As the UN Climate Change Talks commenced in Bonn on Monday, June 5, 2023, ahead of the Conference of the Parties (COP28) coming up later in the year in the United Arab Emirates (UAE), the Least Developed Countries (LDC) Group has set out its priorities for the Germany meeting.
“The success of COP28 hinges on progress achieved at this Bonn conference. We have to lay the foundations for a COP28 decision that leads to the curbing of global emissions in line with the 1.5°C target and increased funds provided to our countries so we can address the impacts of climate change,” said Ms Madeleine Diouf Sarr, Chair of the LDC Group in UN climate change negotiations.
On the Global Stocktake, she said: “Bonn is the final opportunity for technical discussions that will inform the Global Stocktake output at COP28. We are transitioning to the political phase in the lead up to COP28. The Global Stocktake must lead to increased ambition and scaled-up climate finance, to put us on the path to limiting warming to 1.5°C.
“Beyond COP28 it is vital that we follow up on this work. Transparency on progress across the pillars of the Paris Agreement will allow us to really see where accelerated action is needed in this critical decade for climate action. We cannot afford to be without the information that shows where gaps remain on adaptation, mitigation, loss and damage and future support. We expect an update from the high-level committee on the next steps.
“We are also concerned that at the moment considerations of loss and damage are being folded in with adaptation through the global stocktake process, which is not giving this critical issue the space for discussion it needs. Loss and damage is a central pillar under the Paris Agreement, and conflating it with adaptation would set back the progress achieved last year in Sharm El-Sheikh.”
On loss and damage, a key priority for the LDC Group, Ms. Diouf Sarr said: “Our people are suffering as a consequence of the emissions of others. Our governments are already footing the bill for loss and damage. This is not equitable and is why new funding to address loss and damage is critical. Hard work remains to correct decades of climate injustice, the new Loss and Damage fund needs to be operationalised this year.”
Focusing on the significance of adaptation, she added: “The IPCC Synthesis Report reminded us that the world is not adapting fast enough to climate change – some limits to adaptation have already been reached. To address this crisis, the establishment of a comprehensive framework to achieve the Global Goal on Adaptation is of paramount importance.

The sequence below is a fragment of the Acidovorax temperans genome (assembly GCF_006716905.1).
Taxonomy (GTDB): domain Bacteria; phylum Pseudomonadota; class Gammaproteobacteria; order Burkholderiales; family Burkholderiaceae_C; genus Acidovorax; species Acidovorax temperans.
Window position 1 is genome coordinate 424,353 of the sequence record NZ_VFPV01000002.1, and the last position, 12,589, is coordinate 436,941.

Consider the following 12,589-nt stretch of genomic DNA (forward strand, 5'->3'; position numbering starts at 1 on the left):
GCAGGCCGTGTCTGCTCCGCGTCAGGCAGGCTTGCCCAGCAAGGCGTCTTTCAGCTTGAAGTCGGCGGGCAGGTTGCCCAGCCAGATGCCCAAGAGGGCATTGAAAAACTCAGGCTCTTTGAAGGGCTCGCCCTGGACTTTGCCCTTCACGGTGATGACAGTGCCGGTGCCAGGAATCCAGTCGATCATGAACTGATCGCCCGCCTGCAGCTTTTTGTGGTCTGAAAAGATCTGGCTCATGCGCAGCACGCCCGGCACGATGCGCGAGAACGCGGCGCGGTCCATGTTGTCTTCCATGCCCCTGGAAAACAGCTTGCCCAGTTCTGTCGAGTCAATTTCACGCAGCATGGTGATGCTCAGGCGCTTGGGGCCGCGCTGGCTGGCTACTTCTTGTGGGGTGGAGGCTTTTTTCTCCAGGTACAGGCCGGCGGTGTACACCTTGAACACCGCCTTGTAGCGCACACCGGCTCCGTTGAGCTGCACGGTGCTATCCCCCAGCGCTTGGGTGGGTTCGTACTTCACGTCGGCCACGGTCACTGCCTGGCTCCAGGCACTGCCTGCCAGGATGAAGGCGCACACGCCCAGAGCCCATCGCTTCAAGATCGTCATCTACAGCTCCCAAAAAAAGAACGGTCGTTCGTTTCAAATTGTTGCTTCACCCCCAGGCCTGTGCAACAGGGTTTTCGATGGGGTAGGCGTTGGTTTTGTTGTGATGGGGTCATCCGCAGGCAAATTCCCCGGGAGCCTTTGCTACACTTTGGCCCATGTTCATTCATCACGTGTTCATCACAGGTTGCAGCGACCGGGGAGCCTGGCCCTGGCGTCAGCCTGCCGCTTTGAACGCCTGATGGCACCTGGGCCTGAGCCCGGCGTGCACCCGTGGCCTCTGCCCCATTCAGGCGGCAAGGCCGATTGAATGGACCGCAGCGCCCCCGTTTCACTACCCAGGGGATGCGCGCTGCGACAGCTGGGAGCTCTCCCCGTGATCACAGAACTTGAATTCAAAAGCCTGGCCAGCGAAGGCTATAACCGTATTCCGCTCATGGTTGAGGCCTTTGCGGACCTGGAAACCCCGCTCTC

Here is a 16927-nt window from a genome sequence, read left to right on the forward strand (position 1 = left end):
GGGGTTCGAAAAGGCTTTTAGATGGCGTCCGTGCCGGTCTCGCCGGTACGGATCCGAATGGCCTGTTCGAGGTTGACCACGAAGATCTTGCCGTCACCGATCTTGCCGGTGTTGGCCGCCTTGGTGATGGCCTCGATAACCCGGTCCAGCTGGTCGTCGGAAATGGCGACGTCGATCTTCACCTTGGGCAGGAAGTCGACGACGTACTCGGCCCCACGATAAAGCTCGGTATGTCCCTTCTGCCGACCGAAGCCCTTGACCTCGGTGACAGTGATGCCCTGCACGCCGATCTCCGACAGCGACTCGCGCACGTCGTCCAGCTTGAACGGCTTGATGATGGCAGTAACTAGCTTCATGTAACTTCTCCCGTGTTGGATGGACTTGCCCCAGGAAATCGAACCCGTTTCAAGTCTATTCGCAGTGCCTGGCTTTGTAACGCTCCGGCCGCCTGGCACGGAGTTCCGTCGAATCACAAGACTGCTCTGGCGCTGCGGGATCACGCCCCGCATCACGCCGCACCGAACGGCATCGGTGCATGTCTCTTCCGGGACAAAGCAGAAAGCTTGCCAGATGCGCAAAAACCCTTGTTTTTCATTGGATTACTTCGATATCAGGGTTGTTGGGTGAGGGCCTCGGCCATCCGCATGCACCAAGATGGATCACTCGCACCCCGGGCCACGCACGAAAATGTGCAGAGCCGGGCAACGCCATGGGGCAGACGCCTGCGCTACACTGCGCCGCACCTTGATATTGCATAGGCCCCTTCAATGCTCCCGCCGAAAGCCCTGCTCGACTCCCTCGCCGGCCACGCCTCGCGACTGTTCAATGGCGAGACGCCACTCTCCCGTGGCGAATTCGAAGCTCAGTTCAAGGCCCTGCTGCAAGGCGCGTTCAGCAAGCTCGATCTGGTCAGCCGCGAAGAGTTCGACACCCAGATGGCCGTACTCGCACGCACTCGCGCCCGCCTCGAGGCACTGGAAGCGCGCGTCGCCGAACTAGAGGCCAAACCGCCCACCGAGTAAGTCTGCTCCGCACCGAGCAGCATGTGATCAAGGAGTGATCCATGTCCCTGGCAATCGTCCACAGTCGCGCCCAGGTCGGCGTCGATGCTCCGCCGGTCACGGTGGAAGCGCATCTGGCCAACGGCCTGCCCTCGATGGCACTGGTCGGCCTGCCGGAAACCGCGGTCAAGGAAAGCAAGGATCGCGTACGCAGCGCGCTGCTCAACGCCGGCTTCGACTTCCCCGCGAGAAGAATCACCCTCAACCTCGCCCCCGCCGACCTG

“Though we cannot adapt our way out of climate change, increased adaptation funding is an absolute necessity for the survival of our communities.”
Turning her attention to mitigation, Ms. Diouf Sarr said: “Limiting global average temperature increase is a shared responsibility, but the burden remains unfairly distributed. Each country must do their fair share to significantly cut emissions this decade. The commitment to the 1.5°C goal should not be mere rhetoric, we need to see countries come back to the table with revised 2030 climate targets in line with 1.5°C this year, as they promised to do in the Glasgow Climate Pact.”
Highlighting the paramount importance of climate finance, she said “Finance is the key to unlocking the potential of our countries to meet the challenges of climate change. Despite repeated calls, there is still a huge gap between funds needed and those provided.
“We need to see a substantial increase in climate finance so our countries can address climate change on all fronts, and it must come in the form of grants, not loans. We cannot bear more debt in our pursuit of climate justice.
“It is imperative that the long-standing commitment of $100 billion per year is not only met but exceeded to rectify the shortfalls of the past and meet the escalating needs resulting from delayed action.”
In Bonn, deliberations continued from Monday, June 5, on a new climate finance goal for 2025 and beyond.
“The new finance goal must reflect the actual needs of our countries to address climate change, and that means funding at another order of magnitude,” said Ms. Diouf Sarr.
“Our hopes for COP28 are pinned on the decisions and progress made here in Bonn. Firm commitments and decisive actions will pave the way for success at COP28, and indeed, for the future of our planet and people.”
The Least Developed Countries Group is made up of 46 countries across Africa, the Asia-Pacific and the Caribbean, with a joint population of over one billion people. Vulnerable to environmental and economic shocks, and said to be disproportionately affected by the climate crisis, the countries negotiate together as a bloc at UN climate talks to advance shared interest of a fair and ambitious global response to climate change.